They are generally not shy or timid about getting what they want so when it does come to training, you need to be firm but fair.
Aside from barking, they are known to ‘chatter’ and talk. This is a kind of ra-ra-ra sound. You can expect this when they are trying to communicate that they want something; usually from you.
When Are Rat Terriers Likely To Bark?
Not all barking is bad or unwanted. For example, a greeting bark is a friendly bark, and ifs it not too loud it can be sometimes nice to get this type of welcome if you just came in the door.
Other types of barking are justified, such as your dog is trying to alert you of real danger.
Perhaps your dog is unwell or injured and this can be good too. It can help you identify that something is wrong and ensure you get them the treatment they need, faster.
Nevertheless, individual rat terriers that bark a lot are likely to bark constantly.
Excessive barking can be a sign that the dog is hungry or even needs to go out to the toilet. Usually barking gets louder as the dog gets more frustrated that their needs are not being met.
Let us now discuss other times when rat terriers are likely to bark:
A rat terrier is likely to bark more when they are afraid.
Dogs that are not socialized as puppies will develop fears of loud noises, new people, or situations.
When your terrier is worried, they will bark as a way of voicing their concerns.
If a new dog or person enters into what your terrier perceives as their space, they will bark,=. Often, they feels their territory has been trespassed.
These dogs get quite possessive of their space and will seek to protect it. Your dog’s area can range from an item of furniture, such as the couch or a chair, their yard, their bed, or your entire home.
Rat terriers crave attention and companionship. They don’t like to be left on their own, especially for too long.
When a rat terrier experiences separation anxiety, they will behave compulsively by chewing or scratching walls, furniture, and doors, and they will also bark and whine until you come home.
Canines are pack animals; your rat terrier is no different.
Rat terriers dislike being alone, preferring the company of others.
If a rat terrier is left alone for too long, he will bark to show he’s miserable. A lonely terrier will also long for human companionship.
Rat terriers are intelligent, active, and curious little dogs.
These dogs require mental and physical stimulation, or they become bored and will act out; part of that will include excessive barking in addition to other destructive behaviors.
How Do I Teach My Rat Terrier To Stop Barking?
You will never get your rat terrier or any dog to completely stop barking, but you can prevent unwanted, unnecessary, and excessive barking.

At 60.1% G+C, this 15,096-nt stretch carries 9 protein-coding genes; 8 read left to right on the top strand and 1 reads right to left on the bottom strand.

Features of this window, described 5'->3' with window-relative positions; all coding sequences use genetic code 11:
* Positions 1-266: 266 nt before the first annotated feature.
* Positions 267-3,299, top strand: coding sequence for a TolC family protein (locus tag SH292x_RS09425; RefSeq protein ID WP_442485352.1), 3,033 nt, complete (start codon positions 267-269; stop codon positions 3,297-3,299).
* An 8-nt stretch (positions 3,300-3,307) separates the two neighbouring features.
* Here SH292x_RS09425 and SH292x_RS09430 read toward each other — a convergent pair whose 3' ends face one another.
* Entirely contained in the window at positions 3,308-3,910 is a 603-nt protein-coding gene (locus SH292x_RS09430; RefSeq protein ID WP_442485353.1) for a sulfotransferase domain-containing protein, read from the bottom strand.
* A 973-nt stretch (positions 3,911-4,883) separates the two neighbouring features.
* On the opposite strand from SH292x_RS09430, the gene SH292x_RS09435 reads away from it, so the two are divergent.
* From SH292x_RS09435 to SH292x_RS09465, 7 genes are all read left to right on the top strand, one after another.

Barking has its time and place, and you should do everything you can to avoid unwittingly encouraging your rat terrier to bark.
Early socialization is important for your rat terrier once they gets familiar with seeing new people, animals, sights, sounds, and experiences. This will help to stop them from barking at those things.
First, the best way to prevent excessive barking is to eliminate potential origins of the behavior.
Your terrier must learn when to bark and when to be quiet. Once you notice the problem barking, get working on to stop it straight away.
The longer you leave it, the worse it will get, and it will be difficult to curb.
Let’s look at steps you can take to prevent excessive barking with your rat terrier:
There are a range of products on the market designed to help reduce unnecessary barking from dogs when they are in the home.
These send high-frequency sounds that discourages dogs from going to certain areas (where barking would be more likely). It also distracts dogs in a safe and humane way.
This anti-barking device on Amazon is a best-seller and many dog owners swear by its effectiveness on even the most vocal of dogs and breeds.
Start training your rat terrier the Speak/Quiet Commands. The purpose of this training is to get your terrier to bark and be quiet on command.
Don’t expect this training to work overnight; often, it takes time.
You can continue with this training yourself or enlist the support of an expert.
Either way, you must be consistent, and you must learn to read what triggers your terriers barking.
The root of excessive barking can include territorialism, loneliness, fear, seeking attention, or loneliness.
It would help if you pinpointed what is triggering your terrier’s excessive barking so that you can eliminate the trigger from your dog and work on modifying his behavior.